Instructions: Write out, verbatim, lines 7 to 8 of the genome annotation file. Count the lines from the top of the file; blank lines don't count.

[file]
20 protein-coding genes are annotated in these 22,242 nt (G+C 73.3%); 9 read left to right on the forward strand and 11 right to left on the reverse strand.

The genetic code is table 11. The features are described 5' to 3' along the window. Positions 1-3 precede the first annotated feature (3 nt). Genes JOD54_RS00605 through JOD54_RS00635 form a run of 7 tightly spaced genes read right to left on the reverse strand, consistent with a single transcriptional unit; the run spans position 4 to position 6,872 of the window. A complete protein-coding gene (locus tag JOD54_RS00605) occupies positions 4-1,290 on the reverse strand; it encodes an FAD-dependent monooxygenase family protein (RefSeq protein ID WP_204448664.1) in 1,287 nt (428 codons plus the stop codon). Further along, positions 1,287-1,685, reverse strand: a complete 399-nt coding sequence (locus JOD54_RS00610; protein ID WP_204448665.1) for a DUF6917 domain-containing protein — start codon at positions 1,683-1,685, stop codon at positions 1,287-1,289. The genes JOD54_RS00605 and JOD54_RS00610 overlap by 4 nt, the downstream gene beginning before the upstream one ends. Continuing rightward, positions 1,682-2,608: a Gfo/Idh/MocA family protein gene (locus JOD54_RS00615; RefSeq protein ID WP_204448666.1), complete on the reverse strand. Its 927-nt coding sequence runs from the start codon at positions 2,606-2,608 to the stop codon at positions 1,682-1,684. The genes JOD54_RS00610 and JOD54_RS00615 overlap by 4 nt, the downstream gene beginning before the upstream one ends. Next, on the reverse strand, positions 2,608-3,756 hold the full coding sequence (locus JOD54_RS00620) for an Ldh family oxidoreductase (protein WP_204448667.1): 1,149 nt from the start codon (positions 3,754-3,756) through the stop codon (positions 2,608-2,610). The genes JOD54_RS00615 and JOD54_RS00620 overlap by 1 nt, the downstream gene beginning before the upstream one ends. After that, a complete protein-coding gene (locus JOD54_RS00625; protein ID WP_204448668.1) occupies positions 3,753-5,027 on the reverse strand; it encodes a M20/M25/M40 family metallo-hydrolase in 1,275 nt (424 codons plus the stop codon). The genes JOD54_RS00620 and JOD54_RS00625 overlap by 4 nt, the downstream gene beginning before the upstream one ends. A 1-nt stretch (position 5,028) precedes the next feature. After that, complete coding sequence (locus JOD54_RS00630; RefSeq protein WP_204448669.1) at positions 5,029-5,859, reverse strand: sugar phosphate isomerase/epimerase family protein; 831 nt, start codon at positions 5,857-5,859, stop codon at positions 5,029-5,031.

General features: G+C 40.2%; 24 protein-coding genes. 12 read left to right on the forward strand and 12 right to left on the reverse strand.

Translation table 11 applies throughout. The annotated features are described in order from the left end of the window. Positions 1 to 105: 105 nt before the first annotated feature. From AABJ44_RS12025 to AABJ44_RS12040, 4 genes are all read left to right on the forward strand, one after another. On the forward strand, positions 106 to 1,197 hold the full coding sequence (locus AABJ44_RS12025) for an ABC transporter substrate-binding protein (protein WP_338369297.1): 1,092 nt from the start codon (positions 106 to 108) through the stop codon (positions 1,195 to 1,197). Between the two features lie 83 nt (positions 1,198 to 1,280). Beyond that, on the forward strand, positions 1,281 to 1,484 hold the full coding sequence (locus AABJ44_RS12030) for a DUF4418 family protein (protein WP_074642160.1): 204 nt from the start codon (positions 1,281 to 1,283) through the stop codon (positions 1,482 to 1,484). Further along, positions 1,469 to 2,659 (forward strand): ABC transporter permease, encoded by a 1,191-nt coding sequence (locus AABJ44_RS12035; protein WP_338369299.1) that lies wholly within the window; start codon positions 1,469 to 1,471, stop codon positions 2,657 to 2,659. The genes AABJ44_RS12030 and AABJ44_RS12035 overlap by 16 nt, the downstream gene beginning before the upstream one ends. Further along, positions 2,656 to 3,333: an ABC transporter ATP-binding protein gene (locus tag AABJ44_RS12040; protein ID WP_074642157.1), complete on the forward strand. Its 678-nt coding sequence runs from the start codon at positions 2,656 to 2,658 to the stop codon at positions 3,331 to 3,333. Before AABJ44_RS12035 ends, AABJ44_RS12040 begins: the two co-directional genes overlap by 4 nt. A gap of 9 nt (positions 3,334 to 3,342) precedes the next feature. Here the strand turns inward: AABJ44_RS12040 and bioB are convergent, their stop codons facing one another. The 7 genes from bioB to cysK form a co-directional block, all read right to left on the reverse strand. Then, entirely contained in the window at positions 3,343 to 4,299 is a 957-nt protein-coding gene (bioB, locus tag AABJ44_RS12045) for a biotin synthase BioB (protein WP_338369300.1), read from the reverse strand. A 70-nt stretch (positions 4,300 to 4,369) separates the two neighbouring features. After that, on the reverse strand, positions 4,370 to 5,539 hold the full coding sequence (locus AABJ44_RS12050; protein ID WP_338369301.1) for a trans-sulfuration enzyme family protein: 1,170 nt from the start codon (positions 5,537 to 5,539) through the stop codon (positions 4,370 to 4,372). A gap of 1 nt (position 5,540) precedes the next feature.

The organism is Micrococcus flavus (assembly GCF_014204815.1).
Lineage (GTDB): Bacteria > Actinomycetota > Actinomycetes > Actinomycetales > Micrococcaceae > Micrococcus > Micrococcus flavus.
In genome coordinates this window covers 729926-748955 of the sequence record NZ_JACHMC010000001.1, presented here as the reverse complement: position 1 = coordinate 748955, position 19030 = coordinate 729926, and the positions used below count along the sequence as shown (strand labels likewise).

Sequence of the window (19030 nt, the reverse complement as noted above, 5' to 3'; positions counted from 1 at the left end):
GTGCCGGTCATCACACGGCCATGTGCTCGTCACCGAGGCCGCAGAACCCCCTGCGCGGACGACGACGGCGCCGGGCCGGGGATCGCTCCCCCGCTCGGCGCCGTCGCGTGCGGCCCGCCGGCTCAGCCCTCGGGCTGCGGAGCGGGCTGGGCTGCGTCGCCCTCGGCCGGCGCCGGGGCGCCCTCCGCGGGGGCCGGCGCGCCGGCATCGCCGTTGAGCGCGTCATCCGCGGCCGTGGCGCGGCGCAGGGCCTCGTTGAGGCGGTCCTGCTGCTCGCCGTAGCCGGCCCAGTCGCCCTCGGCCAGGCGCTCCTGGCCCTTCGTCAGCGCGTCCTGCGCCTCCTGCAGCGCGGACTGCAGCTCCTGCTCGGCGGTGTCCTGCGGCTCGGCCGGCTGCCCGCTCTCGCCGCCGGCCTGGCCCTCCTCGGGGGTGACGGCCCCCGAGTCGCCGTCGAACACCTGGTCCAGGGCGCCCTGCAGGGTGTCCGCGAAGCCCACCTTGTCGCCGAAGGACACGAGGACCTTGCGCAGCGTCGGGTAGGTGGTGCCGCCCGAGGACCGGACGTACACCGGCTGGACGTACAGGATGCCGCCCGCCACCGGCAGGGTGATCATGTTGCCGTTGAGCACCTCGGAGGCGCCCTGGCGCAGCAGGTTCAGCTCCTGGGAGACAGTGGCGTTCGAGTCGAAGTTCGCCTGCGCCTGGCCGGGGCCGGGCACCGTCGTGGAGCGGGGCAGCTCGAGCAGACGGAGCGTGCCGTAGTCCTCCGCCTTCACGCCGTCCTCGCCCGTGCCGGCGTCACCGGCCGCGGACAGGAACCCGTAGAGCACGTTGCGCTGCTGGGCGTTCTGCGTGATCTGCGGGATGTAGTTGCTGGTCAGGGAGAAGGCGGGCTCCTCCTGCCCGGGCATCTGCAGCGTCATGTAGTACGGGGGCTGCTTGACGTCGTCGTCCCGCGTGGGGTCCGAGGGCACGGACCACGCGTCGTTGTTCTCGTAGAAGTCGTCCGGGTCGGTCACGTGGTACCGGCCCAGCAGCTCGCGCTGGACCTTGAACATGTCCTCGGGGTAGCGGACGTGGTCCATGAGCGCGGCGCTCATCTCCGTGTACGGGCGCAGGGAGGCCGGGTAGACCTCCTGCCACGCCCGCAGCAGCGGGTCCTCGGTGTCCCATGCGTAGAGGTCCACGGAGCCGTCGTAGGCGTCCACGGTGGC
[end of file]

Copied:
In genome coordinates this window covers 729926-748955 of the sequence record NZ_JACHMC010000001.1, presented here as the reverse complement: position 1 = coordinate 748955, position 19030 = coordinate 729926, and the positions used below count along the sequence as shown (strand labels likewise).

Sequence of the window (19030 nt, the reverse complement as noted above, 5' to 3'; positions counted from 1 at the left end):